The Curse of Steptoe (2008)
According to this biopic, it was the curse of success that plagued the makers of the hit TV sitcom 'Steptoe and Son'. Harry H. Corbett found himself typecast, Wilfrid Brambell was ill-equipped for fame and what was supposed to be a one-off show led to an English scriptwriting duo reluctantly writing a comedy series. The makers of this biopic should have been so lucky!
By the early 1960’s, Corbett was making a name for himself as Britain’s leading Method actor. It was an approach that clashed with his Steptoe co-star, who didn’t even get into character during rehearsals. It was just one of many differences between the two men that led to comedy gold in front of the cameras, but a poisonous relationship off screen.
Or so the makers of this biopic would have you believe. Despite manufacturing a feud that did not exist, the film does provide an interesting depiction of the gulf between the actor’s personalities and the characters they portrayed. Though Phil Davies fails to capture the impish malevolence of Albert Steptoe, his portrayal of a socially insecure Brambell will be a revelation to fans of the show. Similarly, Jason Isaacs effectively depicts the despondency of a serious actor resigned to playing the fool.
Following the film’s broadcast, Corbett’s family complained to the BBC about the biopic’s inaccuracies, leading to the broadcaster banning any future screening or sale of the film. The Curse of Steptoe indeed!
“The suggestion that Steptoe ruined either actor’s career is nonsense. Both actors were kept very busy during and after Steptoe. Harry made numerous films and TV programmes and the money he made from Steptoe allowed him to take on less lucrative roles in the theatre... We can definitively say that Harry and Wilfrid did not hate each other. We can categorically say they did not fall out.”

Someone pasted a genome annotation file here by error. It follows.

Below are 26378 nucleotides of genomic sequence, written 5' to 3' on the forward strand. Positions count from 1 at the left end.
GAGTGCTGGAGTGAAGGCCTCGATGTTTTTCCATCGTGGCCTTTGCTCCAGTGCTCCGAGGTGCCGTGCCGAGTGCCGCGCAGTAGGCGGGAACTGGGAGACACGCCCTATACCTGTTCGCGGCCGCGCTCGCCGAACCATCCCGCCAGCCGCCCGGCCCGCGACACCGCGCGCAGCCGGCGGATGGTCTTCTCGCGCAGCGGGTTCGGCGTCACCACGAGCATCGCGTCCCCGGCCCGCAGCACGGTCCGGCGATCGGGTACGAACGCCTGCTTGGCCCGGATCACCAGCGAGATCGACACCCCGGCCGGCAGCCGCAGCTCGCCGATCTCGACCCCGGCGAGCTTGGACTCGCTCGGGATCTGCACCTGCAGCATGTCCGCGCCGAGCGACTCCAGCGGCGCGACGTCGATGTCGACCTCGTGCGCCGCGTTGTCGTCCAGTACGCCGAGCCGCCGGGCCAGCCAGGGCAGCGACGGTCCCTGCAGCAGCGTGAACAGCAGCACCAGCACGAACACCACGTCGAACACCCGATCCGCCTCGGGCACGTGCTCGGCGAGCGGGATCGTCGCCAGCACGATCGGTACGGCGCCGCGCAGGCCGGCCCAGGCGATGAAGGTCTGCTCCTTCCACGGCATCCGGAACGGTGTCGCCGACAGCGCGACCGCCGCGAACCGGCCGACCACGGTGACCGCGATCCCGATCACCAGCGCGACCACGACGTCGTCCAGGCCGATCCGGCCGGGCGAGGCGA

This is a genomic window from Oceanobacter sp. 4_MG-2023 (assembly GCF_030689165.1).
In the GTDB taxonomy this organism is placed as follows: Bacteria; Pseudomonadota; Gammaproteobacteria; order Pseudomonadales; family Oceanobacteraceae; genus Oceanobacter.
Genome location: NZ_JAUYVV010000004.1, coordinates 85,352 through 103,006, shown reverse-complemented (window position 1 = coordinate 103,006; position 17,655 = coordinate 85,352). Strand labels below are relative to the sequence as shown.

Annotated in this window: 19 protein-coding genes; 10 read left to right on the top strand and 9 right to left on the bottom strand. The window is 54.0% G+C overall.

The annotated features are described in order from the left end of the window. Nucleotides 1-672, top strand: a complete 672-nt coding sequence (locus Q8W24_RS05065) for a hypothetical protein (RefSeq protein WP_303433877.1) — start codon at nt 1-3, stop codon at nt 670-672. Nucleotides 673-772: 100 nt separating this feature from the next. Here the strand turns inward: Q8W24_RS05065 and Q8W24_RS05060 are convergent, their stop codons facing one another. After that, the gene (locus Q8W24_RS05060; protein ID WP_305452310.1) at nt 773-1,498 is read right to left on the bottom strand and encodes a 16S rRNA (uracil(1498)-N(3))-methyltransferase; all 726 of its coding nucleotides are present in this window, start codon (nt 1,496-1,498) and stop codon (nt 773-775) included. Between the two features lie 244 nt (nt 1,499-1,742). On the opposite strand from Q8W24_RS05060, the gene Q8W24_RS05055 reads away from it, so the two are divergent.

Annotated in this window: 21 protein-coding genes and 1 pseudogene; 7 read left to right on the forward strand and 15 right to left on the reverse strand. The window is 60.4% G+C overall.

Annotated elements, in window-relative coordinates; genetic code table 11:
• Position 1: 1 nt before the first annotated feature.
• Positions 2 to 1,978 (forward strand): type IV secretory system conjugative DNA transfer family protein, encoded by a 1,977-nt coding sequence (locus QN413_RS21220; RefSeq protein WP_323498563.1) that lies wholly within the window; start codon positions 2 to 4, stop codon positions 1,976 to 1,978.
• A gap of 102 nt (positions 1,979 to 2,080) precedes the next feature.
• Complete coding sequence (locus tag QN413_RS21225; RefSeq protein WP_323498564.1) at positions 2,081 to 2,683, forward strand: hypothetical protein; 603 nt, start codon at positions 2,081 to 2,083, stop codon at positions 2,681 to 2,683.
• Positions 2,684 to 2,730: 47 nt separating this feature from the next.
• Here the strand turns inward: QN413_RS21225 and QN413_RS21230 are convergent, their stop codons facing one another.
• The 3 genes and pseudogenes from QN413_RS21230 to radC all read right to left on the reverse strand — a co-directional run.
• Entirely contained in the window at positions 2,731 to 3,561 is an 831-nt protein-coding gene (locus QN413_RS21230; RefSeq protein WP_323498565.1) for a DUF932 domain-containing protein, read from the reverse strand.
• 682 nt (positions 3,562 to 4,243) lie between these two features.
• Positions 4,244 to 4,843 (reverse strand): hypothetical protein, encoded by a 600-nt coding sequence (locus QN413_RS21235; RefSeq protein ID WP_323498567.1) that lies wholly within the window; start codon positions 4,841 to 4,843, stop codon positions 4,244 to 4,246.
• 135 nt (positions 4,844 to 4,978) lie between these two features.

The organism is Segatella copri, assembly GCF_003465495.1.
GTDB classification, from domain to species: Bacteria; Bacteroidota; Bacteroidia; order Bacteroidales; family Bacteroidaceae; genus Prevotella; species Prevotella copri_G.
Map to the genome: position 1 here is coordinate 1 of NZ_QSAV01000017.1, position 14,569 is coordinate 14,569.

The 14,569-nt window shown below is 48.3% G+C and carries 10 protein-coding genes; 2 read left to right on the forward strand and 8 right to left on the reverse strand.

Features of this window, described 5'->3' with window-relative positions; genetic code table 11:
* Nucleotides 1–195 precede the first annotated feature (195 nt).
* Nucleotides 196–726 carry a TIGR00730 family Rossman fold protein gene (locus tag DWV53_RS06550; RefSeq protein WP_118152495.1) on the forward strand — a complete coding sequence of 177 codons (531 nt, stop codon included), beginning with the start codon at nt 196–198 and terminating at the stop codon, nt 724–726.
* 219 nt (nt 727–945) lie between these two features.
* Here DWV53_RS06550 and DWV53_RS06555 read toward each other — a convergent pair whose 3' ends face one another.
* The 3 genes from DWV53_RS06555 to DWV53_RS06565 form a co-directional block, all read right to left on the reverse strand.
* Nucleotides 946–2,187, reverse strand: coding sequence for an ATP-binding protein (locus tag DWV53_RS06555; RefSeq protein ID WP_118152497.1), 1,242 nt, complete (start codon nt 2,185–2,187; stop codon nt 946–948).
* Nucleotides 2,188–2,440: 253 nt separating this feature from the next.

Simon Blott, Harry H Corbett’s nephew and godson
"The committee concluded that… in respect of the portrayal of the relationship between Maureen and Harry, it found that the re-editing had not changed the nature of the relationship sufficiently for an audience to remove the impression of a casual relationship… The committee also wished to reiterate its earlier concern that whilst it did not want to inhibit writers and producers from using creative licence with a drama of this kind, it was important when dealing with facts not to unfairly distort the truth."
The BBC Trust
Eight years separated the final episode of 'Steptoe and Son' and the birth of Corbett's first child.
Biopic features several rehearsals and scene recreations of 'Steptoe and Son'. Also replicates a scene from the film Ladies Who Do, which co-starred Harry H. Corbett.